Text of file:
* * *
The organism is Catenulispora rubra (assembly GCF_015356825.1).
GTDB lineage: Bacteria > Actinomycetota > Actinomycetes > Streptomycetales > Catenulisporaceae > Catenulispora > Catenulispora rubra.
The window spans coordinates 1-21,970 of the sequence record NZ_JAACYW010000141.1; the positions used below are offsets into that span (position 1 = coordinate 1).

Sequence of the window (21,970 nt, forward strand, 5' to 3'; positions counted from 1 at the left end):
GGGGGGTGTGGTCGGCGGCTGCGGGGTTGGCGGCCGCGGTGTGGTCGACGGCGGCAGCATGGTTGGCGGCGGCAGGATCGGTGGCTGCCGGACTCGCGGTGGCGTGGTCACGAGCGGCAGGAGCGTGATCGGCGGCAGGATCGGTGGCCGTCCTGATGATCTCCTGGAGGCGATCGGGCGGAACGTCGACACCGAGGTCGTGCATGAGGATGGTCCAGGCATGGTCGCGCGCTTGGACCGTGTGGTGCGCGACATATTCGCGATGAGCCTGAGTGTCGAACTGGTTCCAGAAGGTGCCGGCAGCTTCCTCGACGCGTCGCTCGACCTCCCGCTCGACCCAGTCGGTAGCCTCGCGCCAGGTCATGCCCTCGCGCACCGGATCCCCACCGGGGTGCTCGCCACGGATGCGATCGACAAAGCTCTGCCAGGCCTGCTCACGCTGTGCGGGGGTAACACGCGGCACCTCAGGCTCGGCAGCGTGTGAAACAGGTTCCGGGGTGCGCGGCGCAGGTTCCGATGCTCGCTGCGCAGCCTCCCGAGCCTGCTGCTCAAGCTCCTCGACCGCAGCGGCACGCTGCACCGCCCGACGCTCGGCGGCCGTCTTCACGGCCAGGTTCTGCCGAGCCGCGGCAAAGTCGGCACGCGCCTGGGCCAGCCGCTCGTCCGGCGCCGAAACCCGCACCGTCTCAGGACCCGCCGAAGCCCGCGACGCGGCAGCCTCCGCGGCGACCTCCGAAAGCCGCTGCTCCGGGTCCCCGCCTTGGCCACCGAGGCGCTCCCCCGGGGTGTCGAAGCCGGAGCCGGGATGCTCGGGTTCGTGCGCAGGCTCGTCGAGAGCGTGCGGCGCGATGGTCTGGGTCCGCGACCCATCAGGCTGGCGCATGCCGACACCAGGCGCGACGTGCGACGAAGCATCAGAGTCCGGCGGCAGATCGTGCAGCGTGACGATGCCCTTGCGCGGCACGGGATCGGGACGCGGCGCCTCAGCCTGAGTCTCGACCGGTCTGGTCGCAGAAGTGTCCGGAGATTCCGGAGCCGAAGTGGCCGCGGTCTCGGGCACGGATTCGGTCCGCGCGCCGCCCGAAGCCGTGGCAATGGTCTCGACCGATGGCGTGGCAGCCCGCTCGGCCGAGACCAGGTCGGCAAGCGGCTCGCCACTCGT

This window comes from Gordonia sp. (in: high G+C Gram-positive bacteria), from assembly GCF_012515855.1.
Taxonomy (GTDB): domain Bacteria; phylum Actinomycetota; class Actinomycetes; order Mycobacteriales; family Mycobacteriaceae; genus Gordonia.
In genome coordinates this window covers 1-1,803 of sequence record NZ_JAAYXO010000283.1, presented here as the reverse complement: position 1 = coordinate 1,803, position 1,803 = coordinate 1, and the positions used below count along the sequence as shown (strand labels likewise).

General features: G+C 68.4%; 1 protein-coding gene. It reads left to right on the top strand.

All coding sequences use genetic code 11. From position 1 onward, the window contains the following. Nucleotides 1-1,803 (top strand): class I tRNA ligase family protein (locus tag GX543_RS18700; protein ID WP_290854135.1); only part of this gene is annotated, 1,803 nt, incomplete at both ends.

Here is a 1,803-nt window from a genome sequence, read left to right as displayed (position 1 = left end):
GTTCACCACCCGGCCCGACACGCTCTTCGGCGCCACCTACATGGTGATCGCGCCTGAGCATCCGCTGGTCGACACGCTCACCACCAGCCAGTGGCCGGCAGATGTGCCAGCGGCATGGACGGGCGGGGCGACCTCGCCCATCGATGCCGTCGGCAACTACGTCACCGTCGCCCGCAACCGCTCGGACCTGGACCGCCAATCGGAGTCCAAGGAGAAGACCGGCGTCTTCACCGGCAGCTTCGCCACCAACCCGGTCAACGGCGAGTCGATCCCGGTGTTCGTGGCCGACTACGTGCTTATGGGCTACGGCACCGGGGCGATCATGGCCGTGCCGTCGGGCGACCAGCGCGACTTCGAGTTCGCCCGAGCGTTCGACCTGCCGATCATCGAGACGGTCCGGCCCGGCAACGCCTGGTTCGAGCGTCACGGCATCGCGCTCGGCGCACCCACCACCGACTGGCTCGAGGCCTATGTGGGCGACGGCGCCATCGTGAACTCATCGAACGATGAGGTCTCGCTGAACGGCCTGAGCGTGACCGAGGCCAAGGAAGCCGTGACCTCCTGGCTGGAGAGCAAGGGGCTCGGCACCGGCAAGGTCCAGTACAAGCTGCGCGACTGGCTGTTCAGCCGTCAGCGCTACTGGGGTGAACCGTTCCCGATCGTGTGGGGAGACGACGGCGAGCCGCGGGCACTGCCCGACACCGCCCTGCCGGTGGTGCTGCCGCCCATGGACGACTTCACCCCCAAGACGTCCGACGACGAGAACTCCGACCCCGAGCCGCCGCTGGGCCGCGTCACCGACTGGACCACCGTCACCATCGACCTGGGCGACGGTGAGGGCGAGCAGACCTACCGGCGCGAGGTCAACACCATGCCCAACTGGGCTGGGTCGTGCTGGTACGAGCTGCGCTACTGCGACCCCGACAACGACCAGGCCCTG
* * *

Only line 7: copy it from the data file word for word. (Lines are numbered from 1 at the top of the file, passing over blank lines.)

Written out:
Taxonomy (GTDB): domain Bacteria; phylum Actinomycetota; class Actinomycetes; order Mycobacteriales; family Mycobacteriaceae; genus Gordonia.